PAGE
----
02 May 2016

Is locally produced food better for the environment?

Robin writes:*

Over the last decade or so, 'locavore' movements have been gaining traction. Consumers are showing an increasing interest in locally produced food and are willing to spend extra on it. People buy locally for lots of reasons. Local food is thought to be fresher, more nutritious and better tasting. Consuming it is a way to increase self-reliance in terms of food production and a way to support the local economy and farming communities. Seemingly the most important reason to buy locally produced food is an interest in lowering the environmental impact of food production. This last argument is questionable.

Why? Locally produced food is mostly inefficient. In Economics classes, we are taught that specialisation according to comparative advantage and subsequent trading leads to welfare gains for all parties involved. This principle seems to be especially applicable to agricultural products since their production costs depend on the natural qualities of the environment (e.g. soil quality, rainfall and temperature). Foregoing comparative advantage and economies of scale to localize food production means that more inputs must be used for the same amount of food output.

Steven Sexton estimated [pdf] the environmental effects of a 'pseudo-locavore' system in the US where every state that produces a crop grows only enough for its own population (and thus trades nothing). Each state must also start growing other crops that it previously imported. He finds that for the production of soybeans, for example, land use would increase by 18%, fertiliser use would increase by 55% and fuel use would increase by 34%. This increased demand for inputs that is associated with local food production would possibly increase CO2 emissions and environmental pollution per unit, rather than decrease them.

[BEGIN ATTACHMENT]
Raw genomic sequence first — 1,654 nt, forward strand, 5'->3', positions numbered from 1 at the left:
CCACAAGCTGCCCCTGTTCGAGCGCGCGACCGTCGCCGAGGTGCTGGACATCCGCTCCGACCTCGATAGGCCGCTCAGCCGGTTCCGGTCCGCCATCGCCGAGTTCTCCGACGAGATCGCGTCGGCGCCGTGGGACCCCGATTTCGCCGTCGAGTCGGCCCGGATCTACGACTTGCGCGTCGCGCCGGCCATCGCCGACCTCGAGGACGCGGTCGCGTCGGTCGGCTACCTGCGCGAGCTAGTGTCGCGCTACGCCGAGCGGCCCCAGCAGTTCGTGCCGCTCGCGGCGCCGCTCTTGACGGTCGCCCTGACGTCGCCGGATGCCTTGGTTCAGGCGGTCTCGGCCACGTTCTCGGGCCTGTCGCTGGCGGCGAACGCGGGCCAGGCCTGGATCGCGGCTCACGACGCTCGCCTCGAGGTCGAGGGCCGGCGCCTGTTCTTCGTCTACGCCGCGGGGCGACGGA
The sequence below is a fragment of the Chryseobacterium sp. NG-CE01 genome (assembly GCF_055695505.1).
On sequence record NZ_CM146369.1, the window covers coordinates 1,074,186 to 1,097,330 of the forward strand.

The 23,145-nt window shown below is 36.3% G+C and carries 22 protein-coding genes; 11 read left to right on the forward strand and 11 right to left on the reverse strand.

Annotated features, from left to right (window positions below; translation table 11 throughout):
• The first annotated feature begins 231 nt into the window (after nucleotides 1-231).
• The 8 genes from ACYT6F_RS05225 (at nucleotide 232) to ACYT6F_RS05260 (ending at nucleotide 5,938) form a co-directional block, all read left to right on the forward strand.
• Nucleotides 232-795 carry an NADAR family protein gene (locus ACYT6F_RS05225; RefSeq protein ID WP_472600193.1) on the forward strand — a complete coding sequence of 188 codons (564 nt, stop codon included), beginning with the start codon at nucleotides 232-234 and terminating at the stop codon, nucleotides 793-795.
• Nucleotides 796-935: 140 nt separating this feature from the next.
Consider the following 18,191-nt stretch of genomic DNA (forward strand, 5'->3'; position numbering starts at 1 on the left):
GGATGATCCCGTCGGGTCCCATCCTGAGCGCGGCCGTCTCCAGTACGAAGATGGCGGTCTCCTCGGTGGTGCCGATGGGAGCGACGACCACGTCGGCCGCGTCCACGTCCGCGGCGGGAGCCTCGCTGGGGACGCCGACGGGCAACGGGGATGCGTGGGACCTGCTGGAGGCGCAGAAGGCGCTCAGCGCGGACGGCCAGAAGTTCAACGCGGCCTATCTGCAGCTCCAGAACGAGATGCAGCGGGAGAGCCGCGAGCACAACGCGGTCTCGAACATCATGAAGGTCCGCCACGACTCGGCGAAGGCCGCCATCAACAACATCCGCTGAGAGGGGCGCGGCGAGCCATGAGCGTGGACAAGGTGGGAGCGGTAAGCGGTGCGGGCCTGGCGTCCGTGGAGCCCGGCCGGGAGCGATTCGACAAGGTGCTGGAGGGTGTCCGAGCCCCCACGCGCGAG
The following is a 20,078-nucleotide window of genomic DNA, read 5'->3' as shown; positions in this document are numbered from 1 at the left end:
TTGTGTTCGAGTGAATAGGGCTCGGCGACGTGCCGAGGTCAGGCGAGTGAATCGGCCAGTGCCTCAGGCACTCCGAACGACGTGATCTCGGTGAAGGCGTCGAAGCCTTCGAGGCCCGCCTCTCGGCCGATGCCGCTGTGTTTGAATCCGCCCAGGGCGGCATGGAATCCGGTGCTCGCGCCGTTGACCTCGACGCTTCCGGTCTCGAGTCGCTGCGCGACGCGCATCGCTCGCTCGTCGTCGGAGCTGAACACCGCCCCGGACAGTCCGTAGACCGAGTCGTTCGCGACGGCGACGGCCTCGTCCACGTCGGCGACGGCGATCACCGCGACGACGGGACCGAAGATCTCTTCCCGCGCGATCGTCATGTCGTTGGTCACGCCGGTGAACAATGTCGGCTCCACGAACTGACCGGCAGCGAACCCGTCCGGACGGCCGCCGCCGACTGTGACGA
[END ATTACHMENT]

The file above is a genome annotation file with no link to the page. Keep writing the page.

Local food production might have environmental benefits in that food does not need to be transported as far, but even this is questionable. Weber and Matthews estimate [pdf] that transportation represents only 11% of greenhouse gas emissions associated with food production. 83% of GHGs are actually emitted during the production phase, which, as mentioned, would likely be even more polluting in a locavore system. In fact, the benefits of shifting from red meat and dairy products to chicken, fish or vegetables for just one day a week reduces GHG emissions much more than buying all locally produced food.

Bottom Line: Locally produced food isn't necessarily better for the environment.

* Please comment on these posts from my environmental economics students, to help them with unclear analysis, alternative perspectives, better data, etc.


  1. You conclude, "Locally produced food isn't necessarily better for the environment." I agree that that conclusion is sound.

    Some of your sources, however, appear to go farther. The Sexton and Dubner links, as I read them, either explicitly or implicitly make the argument that local food production is necessarily worse for the environment, with perhaps a few exceptions.

    I would also like to comment on the argument that nonlocal food can be more "efficient." No doubt there are cases in which that is true. For example, European efforts to promote use of locally produced beet sugar instead of imported cane sugar would appear to be a case in point.

    However, sugar is a special case, since beet and cane sugar are chemically identical. The efficiency argument holds only if there is no difference in quality, but often there is. For example, commercially produced baked goods (at least in the US) typically use the cheapest oils, especially soy, corn, and cottonseed oil. Nutritional analysis notes that these oils have a high ratio of omega-6 to omega-3 fats, so that they are not nutritionally equivalent to slightly more expensive(but arguably more healthful) oils like olive, peanut, or canola oils that are more often used by home cooks. So to say that it is more efficient to eat industrial cinnamon rolls than to bake them at home is not a comparison of equals.